§ 17. Mr. Driberg
asked the Secretary of State for War for how long Gilgil Camp, Kenya, has been in use; which units have been stationed there; for how long in each case; at approximately what date, and at whose charge, the improvements costing £75,000 were put in hand; why they were not undertaken sooner; why the permanent accommodation at Kahawa is not to be ready before 1961; and how much longer the unit at present at Gilgil will have to stay there.
§ Mr. H. Fraser
As this Question is in fact seven questions the Answer must be long and I will, with permission circulate it in the OFFICIAL REPORT.
§ Mr. Driberg
Can the hon. Gentleman at least say whether the recent Press report is correct—it was confirmed in part by a constituent of my own—which stated that a local brewery had provided a dozen tin baths for this 1164 camp which were lacking up to then? Was the cost of those baths included in the figure of £75,000? Why should troops have to live on the charity of a brewery?
§ Mr. Fraser
That is the only question which the hon. Member did not put on the Order Paper. My right hon. Friend dealt with the comment in, I think it was, the Daily Express last week, and he corrected certain errors which did there appertain. Regarding tin baths, the main point is that the unit is fairly well equipped with showers. As the hon. Gentleman will appreciate, and as hon. Members will well know, in that climate a shower is a more convenient method of washing than a bath.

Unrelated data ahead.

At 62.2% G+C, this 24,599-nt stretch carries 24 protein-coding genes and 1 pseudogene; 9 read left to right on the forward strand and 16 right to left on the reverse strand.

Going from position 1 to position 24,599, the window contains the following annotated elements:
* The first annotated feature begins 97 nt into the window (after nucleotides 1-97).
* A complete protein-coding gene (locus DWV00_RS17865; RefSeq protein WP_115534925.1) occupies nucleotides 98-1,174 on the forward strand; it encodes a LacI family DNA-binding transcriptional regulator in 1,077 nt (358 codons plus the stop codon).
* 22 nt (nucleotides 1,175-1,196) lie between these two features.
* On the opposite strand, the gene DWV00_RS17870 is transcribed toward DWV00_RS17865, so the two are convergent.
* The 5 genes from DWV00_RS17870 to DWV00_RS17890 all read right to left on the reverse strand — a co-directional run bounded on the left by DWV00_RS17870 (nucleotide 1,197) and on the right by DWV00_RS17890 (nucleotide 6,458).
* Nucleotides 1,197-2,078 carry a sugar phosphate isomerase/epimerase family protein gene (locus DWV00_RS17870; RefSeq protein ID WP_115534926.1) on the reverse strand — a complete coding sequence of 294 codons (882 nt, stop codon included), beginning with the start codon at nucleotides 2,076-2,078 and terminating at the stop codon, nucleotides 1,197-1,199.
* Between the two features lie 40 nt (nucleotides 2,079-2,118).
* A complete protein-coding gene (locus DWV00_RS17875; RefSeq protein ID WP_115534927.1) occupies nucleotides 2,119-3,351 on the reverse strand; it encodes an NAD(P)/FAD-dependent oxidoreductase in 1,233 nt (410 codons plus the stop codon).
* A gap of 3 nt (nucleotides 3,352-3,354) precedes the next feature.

§ Mr. Driberg
Can the hon. Gentleman say when the showers were installed? Will he look again at my Question on the Order Paper, multiform as it is, when he will find that I did ask on whose charge this expense had been incurred?
§ Following are the answers. They concerned Gilgil G.1 Camp, which is one of four in the district:
- (i) Apart from war-time use the camp was not occupied until July, 1958.
- (ii) and (iii) The 2nd Battalion, Coldstream Guards have been there since July this year. They were preceded by the 1st Battalion, The King's Own Royal Regiment who were the first unit in the camp.
- (iv) Works services costing £75,000 were begun in two phases, £50,000 in December, 1958, and £25,000 in August, 1959. These charges are borne by Army votes.
- (v) Before then, £10,000 had been spent on services to prepare the camp for reoccupation in July, 1958. The main improvements were begun as soon as plans had been prepared and approved.
- (vi) Tenders were sent out in February this year and the contractor took over the site in October. The target date for completion, early in 1961 is reasonable for a large project overseas.
- (vii) The battalion now in Gilgil G.1. will be moved to Kahawa when the new buildings there are ready.